Veterans Helping Veterans
Generations of College of Dentistry students and alumni have practiced dentistry in the armed forces following graduation. Now, several current student veterans have found a way to marry their allegiance to the military with their love for dentistry before leaving the college. In 2015, dental students and military veterans Andrew Ryser ’19 (DDS) and Mark Ruther ’18 (DDS) started the Armed Forces Club to support and provide services to veteran students and patients.
“Some of the activities we’ve done for patients who are veterans are especially helpful for people transitioning from military life to civilian life when maybe their benefits didn’t carry over or they just haven’t taken the time to seek regular dental care,” said Mr. Ruther. He cited support from the college and from Ohio State’s Military and Veterans Services Office as key to helping the Armed Forces Club’s programs succeed.
"Part of the Give Veterans A Smile mission is promoting the importance of good dental healthcare,"
In November, after primarily focusing on building student practices that serve veteran patients, the members of the Armed Forces Club worked closely with the college’s clinic administration team to present an inaugural Give Veterans a Smile (GVAS) event. Modeled after the American Dental Association’s annual Give Kids A Smile event, student and faculty practitioners—many of whom are veterans—provided free dental screenings and x-rays for Ohio State student veterans. Encouraged by the response to the first GVAS event, the Armed Forces Club and the college are looking forward to expanding the event beyond campus to the greater Columbus veteran community this upcoming November.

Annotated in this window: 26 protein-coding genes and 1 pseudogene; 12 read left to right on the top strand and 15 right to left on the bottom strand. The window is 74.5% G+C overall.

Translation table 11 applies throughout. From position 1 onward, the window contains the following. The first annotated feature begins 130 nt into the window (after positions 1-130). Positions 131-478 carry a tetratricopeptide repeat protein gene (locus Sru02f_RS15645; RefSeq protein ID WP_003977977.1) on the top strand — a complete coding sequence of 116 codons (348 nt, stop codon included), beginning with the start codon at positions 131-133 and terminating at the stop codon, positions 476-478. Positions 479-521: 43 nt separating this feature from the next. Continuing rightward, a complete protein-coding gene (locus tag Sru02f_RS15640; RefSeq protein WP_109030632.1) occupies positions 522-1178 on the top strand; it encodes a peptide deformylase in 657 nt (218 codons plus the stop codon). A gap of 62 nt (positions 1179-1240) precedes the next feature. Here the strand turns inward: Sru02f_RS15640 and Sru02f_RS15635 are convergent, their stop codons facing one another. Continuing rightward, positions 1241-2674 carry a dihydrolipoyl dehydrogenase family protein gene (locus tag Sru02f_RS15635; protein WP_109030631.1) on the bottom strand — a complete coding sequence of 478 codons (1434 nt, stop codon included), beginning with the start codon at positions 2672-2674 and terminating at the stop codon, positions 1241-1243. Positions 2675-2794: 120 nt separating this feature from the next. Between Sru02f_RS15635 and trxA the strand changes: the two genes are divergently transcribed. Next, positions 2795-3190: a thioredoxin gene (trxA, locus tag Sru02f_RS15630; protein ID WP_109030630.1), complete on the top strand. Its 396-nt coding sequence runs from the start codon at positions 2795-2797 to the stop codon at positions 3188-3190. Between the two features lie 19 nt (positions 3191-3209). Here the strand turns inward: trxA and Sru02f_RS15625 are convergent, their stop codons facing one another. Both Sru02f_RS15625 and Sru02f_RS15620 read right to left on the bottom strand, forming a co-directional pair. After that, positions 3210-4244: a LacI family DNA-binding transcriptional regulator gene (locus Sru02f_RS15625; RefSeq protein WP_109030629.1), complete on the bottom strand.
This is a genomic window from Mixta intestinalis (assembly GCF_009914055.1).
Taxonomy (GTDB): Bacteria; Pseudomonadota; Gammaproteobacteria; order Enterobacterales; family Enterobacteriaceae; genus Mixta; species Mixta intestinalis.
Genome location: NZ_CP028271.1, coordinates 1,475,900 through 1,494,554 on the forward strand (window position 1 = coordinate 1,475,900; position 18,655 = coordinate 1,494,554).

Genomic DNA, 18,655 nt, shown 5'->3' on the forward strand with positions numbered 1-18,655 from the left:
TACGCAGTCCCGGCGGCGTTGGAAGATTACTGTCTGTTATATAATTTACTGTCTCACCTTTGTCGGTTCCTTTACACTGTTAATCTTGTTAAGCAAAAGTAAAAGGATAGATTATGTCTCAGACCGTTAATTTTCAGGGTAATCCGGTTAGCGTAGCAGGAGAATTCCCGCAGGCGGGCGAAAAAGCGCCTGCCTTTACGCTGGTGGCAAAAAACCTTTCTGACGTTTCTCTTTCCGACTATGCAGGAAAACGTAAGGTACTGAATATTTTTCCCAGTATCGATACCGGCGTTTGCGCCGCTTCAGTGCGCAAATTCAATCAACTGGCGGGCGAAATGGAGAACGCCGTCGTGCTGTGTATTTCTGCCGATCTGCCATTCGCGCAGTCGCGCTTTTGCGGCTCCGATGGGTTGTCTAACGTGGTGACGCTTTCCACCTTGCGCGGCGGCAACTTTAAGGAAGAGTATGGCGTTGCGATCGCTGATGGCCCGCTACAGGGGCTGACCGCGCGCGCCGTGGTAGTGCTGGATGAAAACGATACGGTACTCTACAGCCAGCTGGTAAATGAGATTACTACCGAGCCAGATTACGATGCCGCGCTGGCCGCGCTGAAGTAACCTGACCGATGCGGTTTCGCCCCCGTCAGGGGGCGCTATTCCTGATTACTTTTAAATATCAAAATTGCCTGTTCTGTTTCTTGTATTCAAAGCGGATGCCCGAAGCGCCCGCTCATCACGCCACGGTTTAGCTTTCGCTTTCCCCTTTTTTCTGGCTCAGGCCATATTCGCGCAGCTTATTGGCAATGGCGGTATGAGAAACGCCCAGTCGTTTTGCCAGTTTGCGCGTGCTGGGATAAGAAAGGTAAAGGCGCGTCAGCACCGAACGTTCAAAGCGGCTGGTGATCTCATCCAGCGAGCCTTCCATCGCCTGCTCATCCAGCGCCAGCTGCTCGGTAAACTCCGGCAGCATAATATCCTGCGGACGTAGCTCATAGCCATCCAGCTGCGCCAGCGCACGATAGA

“The GI Bill does cover dental care, but there is a good percentage of students here who don’t have dental benefits because they haven’t signed up. Also, a lot of younger people sometimes neglect their dental care. Part of the GVAS mission is promoting the importance of good dental healthcare,” Mr. Ruther said.
Ruther, who is now the Armed Forces Club president as well as a Veteran Community Advocate through the Military and Veterans Services Office, is beginning a second career in dentistry. He graduated from the Air Force Academy in 2007 and served as a pilot and instructor for seven years before he took a military medical retirement in 2014 with the rank of Captain.
Now a student dentist, Mr. Ruther’s greatest satisfaction comes from discovering another way to serve. “Service is a life-long thing. Even though my military career ended prematurely for me, I want to continue to serve. There’s a lot of satisfaction in working with a team and sharing a collective goal to complete something—whether it’s a mission overseas, or a training mission back home, or providing dental care to veterans in need. You’re putting yourselves out there and giving it your all.”